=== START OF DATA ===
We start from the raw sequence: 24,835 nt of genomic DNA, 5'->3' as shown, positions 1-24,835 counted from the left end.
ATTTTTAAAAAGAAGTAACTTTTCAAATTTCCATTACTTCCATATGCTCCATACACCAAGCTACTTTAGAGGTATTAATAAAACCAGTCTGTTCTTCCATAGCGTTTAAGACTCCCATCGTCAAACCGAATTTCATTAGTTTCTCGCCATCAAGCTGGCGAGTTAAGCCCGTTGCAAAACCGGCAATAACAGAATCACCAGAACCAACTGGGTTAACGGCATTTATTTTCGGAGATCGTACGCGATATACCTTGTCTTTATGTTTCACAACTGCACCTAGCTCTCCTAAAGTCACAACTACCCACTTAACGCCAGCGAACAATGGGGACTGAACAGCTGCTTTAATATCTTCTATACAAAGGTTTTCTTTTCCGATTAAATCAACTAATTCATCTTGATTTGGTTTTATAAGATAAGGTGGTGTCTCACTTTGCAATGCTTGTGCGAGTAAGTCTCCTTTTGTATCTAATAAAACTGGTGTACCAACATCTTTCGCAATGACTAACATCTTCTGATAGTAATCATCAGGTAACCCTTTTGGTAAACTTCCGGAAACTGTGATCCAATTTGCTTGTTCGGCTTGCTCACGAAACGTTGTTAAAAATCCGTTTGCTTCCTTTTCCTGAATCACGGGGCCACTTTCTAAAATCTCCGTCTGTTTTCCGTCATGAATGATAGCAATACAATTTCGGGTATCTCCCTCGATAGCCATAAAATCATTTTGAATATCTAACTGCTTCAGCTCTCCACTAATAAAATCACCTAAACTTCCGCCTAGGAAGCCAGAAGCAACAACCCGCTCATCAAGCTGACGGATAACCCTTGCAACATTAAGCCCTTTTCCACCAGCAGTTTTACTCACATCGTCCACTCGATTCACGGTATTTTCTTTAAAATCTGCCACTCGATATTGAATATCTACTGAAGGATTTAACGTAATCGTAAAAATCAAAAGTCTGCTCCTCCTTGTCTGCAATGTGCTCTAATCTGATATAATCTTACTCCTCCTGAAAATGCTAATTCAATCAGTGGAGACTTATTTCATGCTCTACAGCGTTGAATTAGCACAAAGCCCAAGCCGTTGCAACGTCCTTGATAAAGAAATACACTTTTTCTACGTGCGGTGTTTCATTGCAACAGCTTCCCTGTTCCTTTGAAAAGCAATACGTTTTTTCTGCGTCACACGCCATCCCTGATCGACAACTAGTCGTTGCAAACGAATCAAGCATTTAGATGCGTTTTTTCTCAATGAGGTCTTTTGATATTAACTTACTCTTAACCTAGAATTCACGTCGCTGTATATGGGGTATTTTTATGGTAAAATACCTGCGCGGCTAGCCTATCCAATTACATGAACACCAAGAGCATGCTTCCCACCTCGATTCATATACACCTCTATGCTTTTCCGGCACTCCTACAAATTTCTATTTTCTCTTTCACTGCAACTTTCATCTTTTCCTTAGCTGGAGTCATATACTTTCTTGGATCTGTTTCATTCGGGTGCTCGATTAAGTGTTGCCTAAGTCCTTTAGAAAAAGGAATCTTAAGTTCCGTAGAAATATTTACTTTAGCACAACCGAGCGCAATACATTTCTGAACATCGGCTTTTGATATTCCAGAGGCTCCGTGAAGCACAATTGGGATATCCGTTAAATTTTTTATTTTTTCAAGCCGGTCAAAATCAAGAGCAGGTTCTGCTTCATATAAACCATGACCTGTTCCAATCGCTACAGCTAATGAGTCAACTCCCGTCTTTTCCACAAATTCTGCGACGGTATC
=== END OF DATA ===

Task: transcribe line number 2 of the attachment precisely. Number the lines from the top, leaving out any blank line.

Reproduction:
ATTTTTAAAAAGAAGTAACTTTTCAAATTTCCATTACTTCCATATGCTCCATACACCAAGCTACTTTAGAGGTATTAATAAAACCAGTCTGTTCTTCCATAGCGTTTAAGACTCCCATCGTCAAACCGAATTTCATTAGTTTCTCGCCATCAAGCTGGCGAGTTAAGCCCGTTGCAAAACCGGCAATAACAGAATCACCAGAACCAACTGGGTTAACGGCATTTATTTTCGGAGATCGTACGCGATATACCTTGTCTTTATGTTTCACAACTGCACCTAGCTCTCCTAAAGTCACAACTACCCACTTAACGCCAGCGAACAATGGGGACTGAACAGCTGCTTTAATATCTTCTATACAAAGGTTTTCTTTTCCGATTAAATCAACTAATTCATCTTGATTTGGTTTTATAAGATAAGGTGGTGTCTCACTTTGCAATGCTTGTGCGAGTAAGTCTCCTTTTGTATCTAATAAAACTGGTGTACCAACATCTTTCGCAATGACTAACATCTTCTGATAGTAATCATCAGGTAACCCTTTTGGTAAACTTCCGGAAACTGTGATCCAATTTGCTTGTTCGGCTTGCTCACGAAACGTTGTTAAAAATCCGTTTGCTTCCTTTTCCTGAATCACGGGGCCACTTTCTAAAATCTCCGTCTGTTTTCCGTCATGAATGATAGCAATACAATTTCGGGTATCTCCCTCGATAGCCATAAAATCATTTTGAATATCTAACTGCTTCAGCTCTCCACTAATAAAATCACCTAAACTTCCGCCTAGGAAGCCAGAAGCAACAACCCGCTCATCAAGCTGACGGATAACCCTTGCAACATTAAGCCCTTTTCCACCAGCAGTTTTACTCACATCGTCCACTCGATTCACGGTATTTTCTTTAAAATCTGCCACTCGATATTGAATATCTACTGAAGGATTTAACGTAATCGTAAAAATCAAAAGTCTGCTCCTCCTTGTCTGCAATGTGCTCTAATCTGATATAATCTTACTCCTCCTGAAAATGCTAATTCAATCAGTGGAGACTTATTTCATGCTCTACAGCGTTGAATTAGCACAAAGCCCAAGCCGTTGCAACGTCCTTGATAAAGAAATACACTTTTTCTACGTGCGGTGTTTCATTGCAACAGCTTCCCTGTTCCTTTGAAAAGCAATACGTTTTTTCTGCGTCACACGCCATCCCTGATCGACAACTAGTCGTTGCAAACGAATCAAGCATTTAGATGCGTTTTTTCTCAATGAGGTCTTTTGATATTAACTTACTCTTAACCTAGAATTCACGTCGCTGTATATGGGGTATTTTTATGGTAAAATACCTGCGCGGCTAGCCTATCCAATTACATGAACACCAAGAGCATGCTTCCCACCTCGATTCATATACACCTCTATGCTTTTCCGGCACTCCTACAAATTTCTATTTTCTCTTTCACTGCAACTTTCATCTTTTCCTTAGCTGGAGTCATATACTTTCTTGGATCTGTTTCATTCGGGTGCTCGATTAAGTGTTGCCTAAGTCCTTTAGAAAAAGGAATCTTAAGTTCCGTAGAAATATTTACTTTAGCACAACCGAGCGCAATACATTTCTGAACATCGGCTTTTGATATTCCAGAGGCTCCGTGAAGCACAATTGGGATATCCGTTAAATTTTTTATTTTTTCAAGCCGGTCAAAATCAAGAGCAGGTTCTGCTTCATATAAACCATGACCTGTTCCAATCGCTACAGCTAATGAGTCAACTCCCGTCTTTTCCACAAATTCTGCGACGGTATC